Judges: Gajarsa (author), Dyk, Moore

[Appealed from N.D. Tex., Judge Kinkeade]

In TransCore, LP v. Electronic Transaction Consultants Corp., No. 08-1430 (Fed. Cir. Apr. 8, 2009), the Federal Circuit affirmed the district court’s grant of SJ that patent infringement claims were barred by patent exhaustion, implied license, and legal estoppel in view of a settlement agreement between the patentee and the supplier of the accused products.

TransCore, LP and TC License, Ltd. (collectively “TransCore”) manufacture, sell, and install automated toll-collection systems, such as E-Z Pass, and own several patents directed to the technology, including U.S. Patent Nos. 5,805,082 (“the ’082 patent”); 5,289,183 (“the ’183 patent”); 5,406,275 (“the ’275 patent”), and 6,653,946 (“the ’946 patent”) (collectively “the asserted patents”). In 2000, TransCore sued one of its competitors, Mark IV Industries (“Mark IV”), for infringement of three of the asserted patents. The parties entered into a settlement agreement (“the TransCore-Mark IV agreement”).

In the TransCore-Mark IV agreement, TransCore “covenants not to bring any demand, claim, lawsuit, or action against Mark IV for future infringement” of certain patents. Slip op. at 2. Specifically, TransCore’s covenant language covers ten U.S. patents, including three of the asserted patents, but specifically excludes other patents issued as of the effective date of the TransCore-Mark IV agreement or to be issued in the future. The TransCore-Mark IV agreement also provides that “[n]o express or implied license or future release whatsoever is granted to MARK IV or to any third party by this Release.” Id. at 3.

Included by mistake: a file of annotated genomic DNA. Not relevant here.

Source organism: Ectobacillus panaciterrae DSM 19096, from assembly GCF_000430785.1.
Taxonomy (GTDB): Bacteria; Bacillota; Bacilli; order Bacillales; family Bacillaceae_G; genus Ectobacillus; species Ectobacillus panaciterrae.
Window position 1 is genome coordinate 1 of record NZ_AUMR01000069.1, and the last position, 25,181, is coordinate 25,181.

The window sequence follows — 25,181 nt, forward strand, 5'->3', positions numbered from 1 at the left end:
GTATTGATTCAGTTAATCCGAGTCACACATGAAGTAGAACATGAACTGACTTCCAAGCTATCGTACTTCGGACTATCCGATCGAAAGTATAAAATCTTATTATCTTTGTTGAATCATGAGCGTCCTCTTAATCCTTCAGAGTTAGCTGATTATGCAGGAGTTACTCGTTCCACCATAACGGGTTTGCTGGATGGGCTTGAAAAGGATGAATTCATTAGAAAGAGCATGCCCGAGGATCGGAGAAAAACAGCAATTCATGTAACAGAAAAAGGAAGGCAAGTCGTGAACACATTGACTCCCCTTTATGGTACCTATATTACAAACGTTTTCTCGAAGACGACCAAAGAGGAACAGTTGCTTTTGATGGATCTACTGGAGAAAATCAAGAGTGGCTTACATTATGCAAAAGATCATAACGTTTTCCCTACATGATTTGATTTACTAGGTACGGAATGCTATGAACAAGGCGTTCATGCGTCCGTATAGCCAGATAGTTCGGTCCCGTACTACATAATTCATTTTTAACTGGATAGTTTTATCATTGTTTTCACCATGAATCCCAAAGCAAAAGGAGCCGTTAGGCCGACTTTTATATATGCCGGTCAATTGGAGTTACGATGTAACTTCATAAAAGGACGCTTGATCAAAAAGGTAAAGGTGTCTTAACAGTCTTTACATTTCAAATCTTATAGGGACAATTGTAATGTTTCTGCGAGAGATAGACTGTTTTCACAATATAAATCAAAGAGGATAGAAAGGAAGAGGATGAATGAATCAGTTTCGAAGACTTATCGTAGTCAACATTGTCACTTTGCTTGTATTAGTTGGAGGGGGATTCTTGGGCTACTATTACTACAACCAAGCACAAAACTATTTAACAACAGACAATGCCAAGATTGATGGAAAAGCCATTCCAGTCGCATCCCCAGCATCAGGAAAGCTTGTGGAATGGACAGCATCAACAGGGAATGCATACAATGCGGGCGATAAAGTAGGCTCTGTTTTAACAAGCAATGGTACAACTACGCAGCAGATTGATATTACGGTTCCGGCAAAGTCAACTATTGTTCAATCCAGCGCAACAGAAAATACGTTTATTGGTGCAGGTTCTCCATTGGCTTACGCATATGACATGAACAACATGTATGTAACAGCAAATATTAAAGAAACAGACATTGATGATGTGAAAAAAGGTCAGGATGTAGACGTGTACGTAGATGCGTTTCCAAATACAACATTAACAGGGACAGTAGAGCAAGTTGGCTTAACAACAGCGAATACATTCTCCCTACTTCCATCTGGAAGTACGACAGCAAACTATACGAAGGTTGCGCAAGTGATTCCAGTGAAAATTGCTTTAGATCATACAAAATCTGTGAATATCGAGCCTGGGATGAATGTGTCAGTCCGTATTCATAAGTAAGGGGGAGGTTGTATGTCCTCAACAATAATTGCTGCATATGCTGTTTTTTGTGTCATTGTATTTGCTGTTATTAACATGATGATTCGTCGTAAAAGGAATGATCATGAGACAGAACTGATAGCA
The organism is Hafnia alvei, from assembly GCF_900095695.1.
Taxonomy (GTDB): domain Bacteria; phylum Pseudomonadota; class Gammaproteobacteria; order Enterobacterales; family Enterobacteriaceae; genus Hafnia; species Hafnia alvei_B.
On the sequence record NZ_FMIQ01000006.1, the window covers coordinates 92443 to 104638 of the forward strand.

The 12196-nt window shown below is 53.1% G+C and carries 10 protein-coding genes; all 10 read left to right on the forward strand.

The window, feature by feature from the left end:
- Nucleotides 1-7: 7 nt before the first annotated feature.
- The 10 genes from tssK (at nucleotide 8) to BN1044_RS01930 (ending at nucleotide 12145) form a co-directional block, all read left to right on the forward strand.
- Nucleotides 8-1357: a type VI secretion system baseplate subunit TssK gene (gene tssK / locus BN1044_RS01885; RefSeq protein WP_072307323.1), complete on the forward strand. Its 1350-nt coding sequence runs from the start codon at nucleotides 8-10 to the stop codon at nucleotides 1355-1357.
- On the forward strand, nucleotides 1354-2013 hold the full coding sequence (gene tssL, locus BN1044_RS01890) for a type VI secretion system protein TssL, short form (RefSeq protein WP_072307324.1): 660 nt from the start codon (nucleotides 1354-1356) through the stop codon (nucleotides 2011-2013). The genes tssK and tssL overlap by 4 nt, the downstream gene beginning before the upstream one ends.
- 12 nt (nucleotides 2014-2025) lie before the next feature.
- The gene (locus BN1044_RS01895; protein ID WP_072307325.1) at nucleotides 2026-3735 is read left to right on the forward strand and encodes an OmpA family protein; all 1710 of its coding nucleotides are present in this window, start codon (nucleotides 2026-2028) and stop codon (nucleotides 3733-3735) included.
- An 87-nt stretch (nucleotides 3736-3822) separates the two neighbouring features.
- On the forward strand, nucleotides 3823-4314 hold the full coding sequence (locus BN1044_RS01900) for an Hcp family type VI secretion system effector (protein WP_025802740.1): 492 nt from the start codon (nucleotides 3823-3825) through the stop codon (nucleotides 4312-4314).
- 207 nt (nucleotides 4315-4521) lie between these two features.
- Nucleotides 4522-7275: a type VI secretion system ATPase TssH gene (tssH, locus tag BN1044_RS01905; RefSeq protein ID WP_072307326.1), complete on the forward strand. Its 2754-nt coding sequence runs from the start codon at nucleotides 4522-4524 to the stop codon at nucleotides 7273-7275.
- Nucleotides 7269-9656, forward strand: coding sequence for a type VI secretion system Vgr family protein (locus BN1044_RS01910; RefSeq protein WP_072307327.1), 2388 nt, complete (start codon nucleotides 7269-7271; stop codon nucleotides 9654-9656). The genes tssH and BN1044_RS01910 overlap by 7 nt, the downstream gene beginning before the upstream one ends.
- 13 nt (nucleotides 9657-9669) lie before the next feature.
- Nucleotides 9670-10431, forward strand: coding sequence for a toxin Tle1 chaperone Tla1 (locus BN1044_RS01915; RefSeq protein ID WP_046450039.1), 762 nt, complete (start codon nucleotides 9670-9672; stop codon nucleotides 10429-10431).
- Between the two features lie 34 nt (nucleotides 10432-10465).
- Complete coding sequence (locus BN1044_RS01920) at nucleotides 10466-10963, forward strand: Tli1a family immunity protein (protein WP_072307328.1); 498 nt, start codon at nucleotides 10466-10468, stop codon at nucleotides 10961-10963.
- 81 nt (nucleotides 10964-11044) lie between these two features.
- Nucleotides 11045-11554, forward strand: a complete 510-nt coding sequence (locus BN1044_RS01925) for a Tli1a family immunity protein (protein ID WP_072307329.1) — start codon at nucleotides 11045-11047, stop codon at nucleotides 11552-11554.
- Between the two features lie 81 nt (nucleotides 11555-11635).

In 2005, TransCore sued Electronic Transaction Consultants Corp. (“ETC”) for infringement of the asserted patents. ETC engaged in consulting and systems integration related to toll-collection systems and won a bid with the Illinois State Toll Highway Authority (“ISTHA”), in which ETC agreed to set up and test toll-collection systems that ISTHA purchased from Mark IV. ETC moved for SJ, asserting that its activities were permitted by the TransCore-Mark IV agreement under the doctrines of patent exhaustion, implied license, and legal estoppel. Seeking to limit the scope of its covenant not to sue, TransCore proffered at the district court evidence of the parties’ intent not to provide downstream rights to Mark IV’s customers. The district court excluded TransCore’s parol evidence and granted ETC’s motion for SJ.

On appeal, the Federal Circuit first reminded that the Supreme Court recently reiterated that “[t]he longstanding doctrine of patent exhaustion provides that the initial authorized sale of a patented item terminates all patent rights to that item.” Id. at 4 (quoting Quanta Computer, Inc. v. LG Elecs., Inc., 128 S. Ct. 2109, 2115 (2008)). Thus, the Court considered whether the TransCore-Mark IV agreement authorized sales by Mark IV for purposes of patent exhaustion and concluded that it did. In so doing, the Court rejected TransCore’s argument that sales under a covenant not to sue are not “authorized” under Jacobs v. Nintendo of America, Inc., 370 F.3d 1097 (Fed. Cir. 2004).

In Jacobs, the Court considered the contracting party’s intent in assessing downstream customer liability in the context of an implied license analysis. The Court distinguished this from Quanta, in which the Supreme Court explained that “the parties’ intent with respect to downstream customers is of no moment in a patent exhaustion analysis.” Slip op. at 5 (citing Quanta, 128 S. Ct. at 2122).